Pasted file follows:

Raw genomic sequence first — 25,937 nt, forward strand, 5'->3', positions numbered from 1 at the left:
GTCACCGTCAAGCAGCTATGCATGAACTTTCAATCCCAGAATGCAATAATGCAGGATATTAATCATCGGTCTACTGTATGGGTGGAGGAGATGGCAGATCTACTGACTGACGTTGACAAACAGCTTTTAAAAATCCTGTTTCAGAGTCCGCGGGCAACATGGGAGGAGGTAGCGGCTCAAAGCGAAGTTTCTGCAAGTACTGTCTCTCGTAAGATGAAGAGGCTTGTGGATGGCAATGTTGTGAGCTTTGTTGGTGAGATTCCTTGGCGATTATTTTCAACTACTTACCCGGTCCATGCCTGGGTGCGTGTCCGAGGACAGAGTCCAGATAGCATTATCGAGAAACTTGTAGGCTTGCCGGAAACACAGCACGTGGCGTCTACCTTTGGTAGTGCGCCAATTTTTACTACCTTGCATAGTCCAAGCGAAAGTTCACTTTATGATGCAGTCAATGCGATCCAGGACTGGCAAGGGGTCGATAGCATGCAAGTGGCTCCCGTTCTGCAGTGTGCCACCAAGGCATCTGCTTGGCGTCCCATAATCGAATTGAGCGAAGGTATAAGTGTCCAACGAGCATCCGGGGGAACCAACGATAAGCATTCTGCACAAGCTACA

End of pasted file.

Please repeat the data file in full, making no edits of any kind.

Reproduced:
Raw genomic sequence first — 25,937 nt, forward strand, 5'->3', positions numbered from 1 at the left:
GTCACCGTCAAGCAGCTATGCATGAACTTTCAATCCCAGAATGCAATAATGCAGGATATTAATCATCGGTCTACTGTATGGGTGGAGGAGATGGCAGATCTACTGACTGACGTTGACAAACAGCTTTTAAAAATCCTGTTTCAGAGTCCGCGGGCAACATGGGAGGAGGTAGCGGCTCAAAGCGAAGTTTCTGCAAGTACTGTCTCTCGTAAGATGAAGAGGCTTGTGGATGGCAATGTTGTGAGCTTTGTTGGTGAGATTCCTTGGCGATTATTTTCAACTACTTACCCGGTCCATGCCTGGGTGCGTGTCCGAGGACAGAGTCCAGATAGCATTATCGAGAAACTTGTAGGCTTGCCGGAAACACAGCACGTGGCGTCTACCTTTGGTAGTGCGCCAATTTTTACTACCTTGCATAGTCCAAGCGAAAGTTCACTTTATGATGCAGTCAATGCGATCCAGGACTGGCAAGGGGTCGATAGCATGCAAGTGGCTCCCGTTCTGCAGTGTGCCACCAAGGCATCTGCTTGGCGTCCCATAATCGAATTGAGCGAAGGTATAAGTGTCCAACGAGCATCCGGGGGAACCAACGATAAGCATTCTGCACAAGCTACA